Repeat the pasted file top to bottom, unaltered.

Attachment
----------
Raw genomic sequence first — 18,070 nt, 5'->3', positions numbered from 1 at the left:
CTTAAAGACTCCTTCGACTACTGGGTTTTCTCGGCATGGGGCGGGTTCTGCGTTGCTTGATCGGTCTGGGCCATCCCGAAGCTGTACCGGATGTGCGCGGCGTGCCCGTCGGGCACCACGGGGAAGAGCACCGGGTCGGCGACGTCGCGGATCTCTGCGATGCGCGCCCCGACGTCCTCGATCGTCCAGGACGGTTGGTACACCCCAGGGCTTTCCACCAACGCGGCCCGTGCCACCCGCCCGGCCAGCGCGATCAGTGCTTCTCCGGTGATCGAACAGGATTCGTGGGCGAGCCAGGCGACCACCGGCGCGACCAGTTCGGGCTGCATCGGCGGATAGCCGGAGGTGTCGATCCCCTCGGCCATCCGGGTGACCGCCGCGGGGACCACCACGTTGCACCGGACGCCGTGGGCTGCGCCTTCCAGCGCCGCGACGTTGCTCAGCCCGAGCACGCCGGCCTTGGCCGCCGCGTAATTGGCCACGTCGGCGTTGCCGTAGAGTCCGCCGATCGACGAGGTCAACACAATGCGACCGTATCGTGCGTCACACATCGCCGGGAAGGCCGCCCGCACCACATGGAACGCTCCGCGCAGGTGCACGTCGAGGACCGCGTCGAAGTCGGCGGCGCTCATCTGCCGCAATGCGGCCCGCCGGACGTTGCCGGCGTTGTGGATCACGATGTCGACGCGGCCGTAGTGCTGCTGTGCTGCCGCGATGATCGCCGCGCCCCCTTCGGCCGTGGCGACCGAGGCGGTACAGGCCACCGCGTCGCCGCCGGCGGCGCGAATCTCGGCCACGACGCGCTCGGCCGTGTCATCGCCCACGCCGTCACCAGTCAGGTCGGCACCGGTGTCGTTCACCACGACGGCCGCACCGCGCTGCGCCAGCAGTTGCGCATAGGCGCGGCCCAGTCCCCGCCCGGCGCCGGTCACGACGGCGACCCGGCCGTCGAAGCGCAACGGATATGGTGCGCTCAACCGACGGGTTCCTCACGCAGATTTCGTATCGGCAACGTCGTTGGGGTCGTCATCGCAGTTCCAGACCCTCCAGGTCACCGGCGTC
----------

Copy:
Raw genomic sequence first — 18,070 nt, 5'->3', positions numbered from 1 at the left:
CTTAAAGACTCCTTCGACTACTGGGTTTTCTCGGCATGGGGCGGGTTCTGCGTTGCTTGATCGGTCTGGGCCATCCCGAAGCTGTACCGGATGTGCGCGGCGTGCCCGTCGGGCACCACGGGGAAGAGCACCGGGTCGGCGACGTCGCGGATCTCTGCGATGCGCGCCCCGACGTCCTCGATCGTCCAGGACGGTTGGTACACCCCAGGGCTTTCCACCAACGCGGCCCGTGCCACCCGCCCGGCCAGCGCGATCAGTGCTTCTCCGGTGATCGAACAGGATTCGTGGGCGAGCCAGGCGACCACCGGCGCGACCAGTTCGGGCTGCATCGGCGGATAGCCGGAGGTGTCGATCCCCTCGGCCATCCGGGTGACCGCCGCGGGGACCACCACGTTGCACCGGACGCCGTGGGCTGCGCCTTCCAGCGCCGCGACGTTGCTCAGCCCGAGCACGCCGGCCTTGGCCGCCGCGTAATTGGCCACGTCGGCGTTGCCGTAGAGTCCGCCGATCGACGAGGTCAACACAATGCGACCGTATCGTGCGTCACACATCGCCGGGAAGGCCGCCCGCACCACATGGAACGCTCCGCGCAGGTGCACGTCGAGGACCGCGTCGAAGTCGGCGGCGCTCATCTGCCGCAATGCGGCCCGCCGGACGTTGCCGGCGTTGTGGATCACGATGTCGACGCGGCCGTAGTGCTGCTGTGCTGCCGCGATGATCGCCGCGCCCCCTTCGGCCGTGGCGACCGAGGCGGTACAGGCCACCGCGTCGCCGCCGGCGGCGCGAATCTCGGCCACGACGCGCTCGGCCGTGTCATCGCCCACGCCGTCACCAGTCAGGTCGGCACCGGTGTCGTTCACCACGACGGCCGCACCGCGCTGCGCCAGCAGTTGCGCATAGGCGCGGCCCAGTCCCCGCCCGGCGCCGGTCACGACGGCGACCCGGCCGTCGAAGCGCAACGGATATGGTGCGCTCAACCGACGGGTTCCTCACGCAGATTTCGTATCGGCAACGTCGTTGGGGTCGTCATCGCAGTTCCAGACCCTCCAGGTCACCGGCGTC